Hamilton’s top tip to avoid coming across as dismissive? Don’t make it all about you.
“While it can be helpful to disclose and share a little bit about your own experience in response where appropriate, the top thing to avoid is making yourself the focus of the conversation instead,” he says.
“Sometimes, it’s helpful to share a bit of yourself, to offer the other person some equity in the act of opening up – but I think you can over do it. The person has been brave enough to talk to you, and it can take a lot of courage to open up about your mental health – so you should give them space to talk about that without burdening them with your problems.”
Making comparisons and looking for the silver lining isn’t helpful, either. “It’s not useful to say ‘oh, that doesn’t sound as bad as what happened to X’, or ‘it could be worse’. You might mean to provide perspective, but no-one will be being as hard on themselves than the person with the problem.”
It’s also crucial not to cast judgement or make a diagnosis. “It’s also really important that people don’t diagnose the problem, whether formally or informally. It’s a very tempting thing to do, but rather than saying ‘that sounds like depression’ and casting a diagnosis on it, encourage the person to seek professional help.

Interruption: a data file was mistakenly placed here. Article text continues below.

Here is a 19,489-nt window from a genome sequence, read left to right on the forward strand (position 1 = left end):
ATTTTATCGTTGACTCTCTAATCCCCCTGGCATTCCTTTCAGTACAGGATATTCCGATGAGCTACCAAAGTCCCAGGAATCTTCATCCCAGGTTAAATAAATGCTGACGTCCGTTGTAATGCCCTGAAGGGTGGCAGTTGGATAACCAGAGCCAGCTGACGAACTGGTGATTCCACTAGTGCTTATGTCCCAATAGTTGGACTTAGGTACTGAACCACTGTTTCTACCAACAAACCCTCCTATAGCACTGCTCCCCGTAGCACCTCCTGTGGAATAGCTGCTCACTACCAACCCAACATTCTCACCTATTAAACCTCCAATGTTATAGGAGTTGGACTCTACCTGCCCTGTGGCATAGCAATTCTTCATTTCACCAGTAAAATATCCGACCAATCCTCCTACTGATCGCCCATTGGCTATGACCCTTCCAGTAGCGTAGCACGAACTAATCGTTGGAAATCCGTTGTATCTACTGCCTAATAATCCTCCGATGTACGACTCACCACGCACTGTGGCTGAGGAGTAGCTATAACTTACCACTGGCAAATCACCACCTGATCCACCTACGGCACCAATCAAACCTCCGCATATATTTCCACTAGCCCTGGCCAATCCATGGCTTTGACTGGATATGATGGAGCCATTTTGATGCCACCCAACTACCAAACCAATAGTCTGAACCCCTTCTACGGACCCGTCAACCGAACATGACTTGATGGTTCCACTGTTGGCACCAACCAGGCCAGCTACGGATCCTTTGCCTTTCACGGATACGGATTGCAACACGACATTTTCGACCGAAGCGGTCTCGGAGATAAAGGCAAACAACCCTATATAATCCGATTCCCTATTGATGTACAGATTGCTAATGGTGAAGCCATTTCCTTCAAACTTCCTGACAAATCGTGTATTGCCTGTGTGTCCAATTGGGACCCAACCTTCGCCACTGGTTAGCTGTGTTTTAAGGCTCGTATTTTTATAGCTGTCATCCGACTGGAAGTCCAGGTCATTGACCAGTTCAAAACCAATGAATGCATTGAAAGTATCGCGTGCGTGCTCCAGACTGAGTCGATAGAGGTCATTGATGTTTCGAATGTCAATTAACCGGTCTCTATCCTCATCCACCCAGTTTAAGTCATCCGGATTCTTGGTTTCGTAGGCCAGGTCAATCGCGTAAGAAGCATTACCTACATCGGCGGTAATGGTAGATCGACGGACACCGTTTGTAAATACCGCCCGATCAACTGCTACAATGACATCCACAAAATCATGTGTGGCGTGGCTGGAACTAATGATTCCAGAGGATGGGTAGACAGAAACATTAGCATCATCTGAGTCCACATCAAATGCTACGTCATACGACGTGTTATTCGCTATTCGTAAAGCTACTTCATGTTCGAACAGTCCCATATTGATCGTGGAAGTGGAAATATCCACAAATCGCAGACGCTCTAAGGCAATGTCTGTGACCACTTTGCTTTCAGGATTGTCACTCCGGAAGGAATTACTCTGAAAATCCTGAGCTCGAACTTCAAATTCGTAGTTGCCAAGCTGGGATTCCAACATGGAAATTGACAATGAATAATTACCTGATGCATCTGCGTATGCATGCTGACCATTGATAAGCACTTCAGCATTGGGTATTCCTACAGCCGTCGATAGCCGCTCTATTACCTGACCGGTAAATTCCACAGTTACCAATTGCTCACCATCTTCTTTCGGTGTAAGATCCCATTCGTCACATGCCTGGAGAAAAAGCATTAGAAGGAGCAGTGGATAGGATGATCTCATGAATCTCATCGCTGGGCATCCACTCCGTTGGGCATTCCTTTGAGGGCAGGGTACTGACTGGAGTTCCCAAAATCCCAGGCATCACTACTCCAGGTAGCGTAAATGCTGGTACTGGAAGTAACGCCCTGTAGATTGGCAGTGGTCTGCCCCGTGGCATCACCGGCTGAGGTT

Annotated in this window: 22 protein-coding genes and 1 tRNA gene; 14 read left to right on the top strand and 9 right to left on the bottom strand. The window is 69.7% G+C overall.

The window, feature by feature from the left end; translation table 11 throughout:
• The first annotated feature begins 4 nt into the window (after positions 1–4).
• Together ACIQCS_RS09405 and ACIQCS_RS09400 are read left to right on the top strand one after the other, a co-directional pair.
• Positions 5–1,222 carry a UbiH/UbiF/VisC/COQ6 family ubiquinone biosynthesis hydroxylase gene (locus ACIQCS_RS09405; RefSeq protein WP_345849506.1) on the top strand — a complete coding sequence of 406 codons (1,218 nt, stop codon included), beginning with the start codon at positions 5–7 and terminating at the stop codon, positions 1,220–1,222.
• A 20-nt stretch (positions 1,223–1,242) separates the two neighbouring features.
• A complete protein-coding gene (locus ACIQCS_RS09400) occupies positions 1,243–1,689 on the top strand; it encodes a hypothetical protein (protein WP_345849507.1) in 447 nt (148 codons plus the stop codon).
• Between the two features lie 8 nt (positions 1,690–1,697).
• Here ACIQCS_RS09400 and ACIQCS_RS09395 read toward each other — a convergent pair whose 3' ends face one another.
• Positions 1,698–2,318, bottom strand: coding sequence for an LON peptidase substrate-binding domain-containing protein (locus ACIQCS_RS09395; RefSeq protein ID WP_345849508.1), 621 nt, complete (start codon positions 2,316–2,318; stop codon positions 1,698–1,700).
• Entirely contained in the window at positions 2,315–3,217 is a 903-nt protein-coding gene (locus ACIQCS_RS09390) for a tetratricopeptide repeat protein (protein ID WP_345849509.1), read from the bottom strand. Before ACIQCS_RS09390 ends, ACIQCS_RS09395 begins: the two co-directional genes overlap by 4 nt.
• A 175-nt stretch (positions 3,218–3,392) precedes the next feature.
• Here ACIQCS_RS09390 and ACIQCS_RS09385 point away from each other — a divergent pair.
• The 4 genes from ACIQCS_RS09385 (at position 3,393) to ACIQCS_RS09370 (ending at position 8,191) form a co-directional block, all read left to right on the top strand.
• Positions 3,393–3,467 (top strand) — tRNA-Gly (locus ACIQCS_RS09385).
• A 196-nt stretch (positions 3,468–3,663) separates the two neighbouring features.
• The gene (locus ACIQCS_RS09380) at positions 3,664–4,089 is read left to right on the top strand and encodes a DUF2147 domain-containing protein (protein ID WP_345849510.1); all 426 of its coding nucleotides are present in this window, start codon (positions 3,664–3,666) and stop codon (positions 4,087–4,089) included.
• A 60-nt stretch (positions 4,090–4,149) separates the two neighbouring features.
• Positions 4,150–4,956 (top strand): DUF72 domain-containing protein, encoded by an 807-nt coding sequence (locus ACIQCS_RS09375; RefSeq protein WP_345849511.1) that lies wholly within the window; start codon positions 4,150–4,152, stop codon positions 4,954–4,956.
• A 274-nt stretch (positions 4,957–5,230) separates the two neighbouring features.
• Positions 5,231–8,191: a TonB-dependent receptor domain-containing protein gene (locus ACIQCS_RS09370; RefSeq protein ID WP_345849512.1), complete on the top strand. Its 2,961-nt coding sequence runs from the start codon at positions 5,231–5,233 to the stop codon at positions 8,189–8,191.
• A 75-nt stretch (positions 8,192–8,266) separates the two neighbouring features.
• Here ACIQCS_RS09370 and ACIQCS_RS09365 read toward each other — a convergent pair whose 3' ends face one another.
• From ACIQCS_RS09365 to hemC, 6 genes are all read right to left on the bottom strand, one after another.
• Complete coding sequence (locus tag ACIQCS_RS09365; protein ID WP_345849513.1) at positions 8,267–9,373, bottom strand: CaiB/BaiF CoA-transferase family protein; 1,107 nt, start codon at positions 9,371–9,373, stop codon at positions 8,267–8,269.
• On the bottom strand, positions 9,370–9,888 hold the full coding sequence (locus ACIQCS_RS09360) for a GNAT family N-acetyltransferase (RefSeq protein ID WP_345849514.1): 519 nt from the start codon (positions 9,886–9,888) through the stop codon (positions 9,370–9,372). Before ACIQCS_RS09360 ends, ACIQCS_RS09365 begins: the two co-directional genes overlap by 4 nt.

Know the limit of what you can do, which is to listen carefully, be there for the person and then signpost them on to professional help when that’s appropriate.
“If you diagnose a problem, you might be wrong, and that could make things worse and delay the help and support they need. Talking and listening in itself can be enough at the first stages of an issue.”
And even with the best of intentions, don’t try to offer a quick fix solution. “Learning to manage or recover from a mental health problem can be a long journey, and they’ve likely already considered lots of different tools and strategies… unless they’ve asked for advice directly, it might be best just to listen,” states Time to Talk.
Hamilton agrees: “Don’t try to start solving people’s problems for them. Let them come up with potential solutions for themselves. That gives them control. People are very individual in the way they feel and solve things.
“If you’re concerned that someone is suicidal, encourage them to speak to a professional by calling their GP to request an emergency appointment, or by calling the NHS out of hours service on 111 or the Samaritans 116 123